They name launches, usually after the payload, or just launch number, like "Falcon 9 flight 20, also known as Orbcomm OG2 M2"

They named their drone ships some very fancy names.

Still, are there some kind of identifiers, or other names, that are assigned to individual rockets/boosters? Since they are reusable, the individual launch identifier doesn't apply quite the same as in the case of non-reusable rockets.


As of the 38th launch, they do not name boosters cores, but they started numbering the cores, and printing that number just around where the legs attach at the base of the booster core.

The cores have serial numbers, four digits, so the first reflown booster was 1021 used on CRS-8 then SES-10. The Bulgariasat booster set to be reflown was first flown as Iridium-1 and is serial number 1029. 1026 is the Thaicomm-8 mission booster and is being used as a Falcon Heavy side core.

The first reused Dragon (CRS-11 after flying CRS-4) had an ISS 'kill' logo painted on it. (Much as fighter jets will have logos of various kills marked under the cockpit).

As of this writing only one core has reflown, second due in 10 days, and no signs of "kill" markings from previous flights on cores, yet.

A neat infographic of launches trying to visually capture as much info as possible is nice to add in here as well.

Infographic of SpaceX Launches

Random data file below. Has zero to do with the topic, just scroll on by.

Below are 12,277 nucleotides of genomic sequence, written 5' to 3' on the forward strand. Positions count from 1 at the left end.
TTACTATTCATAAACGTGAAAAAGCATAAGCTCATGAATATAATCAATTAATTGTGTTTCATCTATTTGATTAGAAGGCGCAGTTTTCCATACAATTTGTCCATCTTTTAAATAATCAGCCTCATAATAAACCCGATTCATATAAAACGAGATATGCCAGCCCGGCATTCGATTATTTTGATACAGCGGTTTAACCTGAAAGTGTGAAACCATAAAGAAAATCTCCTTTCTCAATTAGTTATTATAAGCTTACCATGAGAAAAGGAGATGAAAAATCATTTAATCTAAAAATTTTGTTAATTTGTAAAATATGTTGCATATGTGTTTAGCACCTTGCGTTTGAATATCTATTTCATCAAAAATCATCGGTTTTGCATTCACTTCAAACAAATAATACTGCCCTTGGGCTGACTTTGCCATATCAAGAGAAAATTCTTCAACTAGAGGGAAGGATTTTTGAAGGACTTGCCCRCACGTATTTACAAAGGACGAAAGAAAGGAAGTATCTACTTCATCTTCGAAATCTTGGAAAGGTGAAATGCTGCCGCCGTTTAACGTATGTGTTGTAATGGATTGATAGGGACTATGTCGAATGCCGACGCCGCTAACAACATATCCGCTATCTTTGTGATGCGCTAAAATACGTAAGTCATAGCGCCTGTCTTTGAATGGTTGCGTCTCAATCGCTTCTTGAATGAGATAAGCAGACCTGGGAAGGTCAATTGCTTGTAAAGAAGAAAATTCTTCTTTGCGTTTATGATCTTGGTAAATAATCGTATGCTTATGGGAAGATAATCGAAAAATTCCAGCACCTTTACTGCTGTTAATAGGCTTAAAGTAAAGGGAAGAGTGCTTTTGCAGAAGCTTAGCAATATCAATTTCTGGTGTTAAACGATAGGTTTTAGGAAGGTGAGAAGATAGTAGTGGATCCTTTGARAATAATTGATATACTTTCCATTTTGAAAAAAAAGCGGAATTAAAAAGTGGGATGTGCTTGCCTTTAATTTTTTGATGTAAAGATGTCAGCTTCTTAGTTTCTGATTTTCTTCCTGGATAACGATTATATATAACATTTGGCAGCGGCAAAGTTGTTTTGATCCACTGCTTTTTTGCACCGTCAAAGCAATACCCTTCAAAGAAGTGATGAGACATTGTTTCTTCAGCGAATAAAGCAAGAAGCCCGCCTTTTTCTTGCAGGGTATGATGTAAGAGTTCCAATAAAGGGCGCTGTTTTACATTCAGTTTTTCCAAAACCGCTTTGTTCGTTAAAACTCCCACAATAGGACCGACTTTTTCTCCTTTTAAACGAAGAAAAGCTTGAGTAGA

• $\begingroup$ Maybe "mission markings" would be a better term than "kill markings". $\endgroup$ – Fred Larson Jun 9 '17 at 16:39
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    $\begingroup$ @FredLarson "Kill marking" is a recognized term. "Mission marking" is not. Yes, in this instance it doesn't actually indicate a "kill", but it is important to communicate what type of marking this is. $\endgroup$ – called2voyage Jun 9 '17 at 17:11
  • $\begingroup$ Actually, I think "mission marking" is quite common. For example, see history.blogs.delaware.gov/2015/09/03/… $\endgroup$ – Fred Larson Jun 9 '17 at 17:37
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    $\begingroup$ Ok, I could live with mission marking, but the ASDS needs a kill marking for each booster it shot down on landing attempts. :) That would be kind cool. $\endgroup$ – geoffc Jun 9 '17 at 17:38
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    $\begingroup$ @called2voyage Isn't it almost exactly the opposite, that a specific attribute of mission success was specifically not to kill the ISS? Maybe the are didn't-kill markings... $\endgroup$ – user20008 Jun 9 '17 at 20:20

Wikipedia has "construction numbers" for most of the F9 boosters since they started using the "Full Thrust" variant -- the model that's been pulling off successful landings. Given that the first to successfully land was numbered B1019 and was the 20th F9 launched, one could extrapolate backwards and theorize that the earlier ones were B1000 - B1018.


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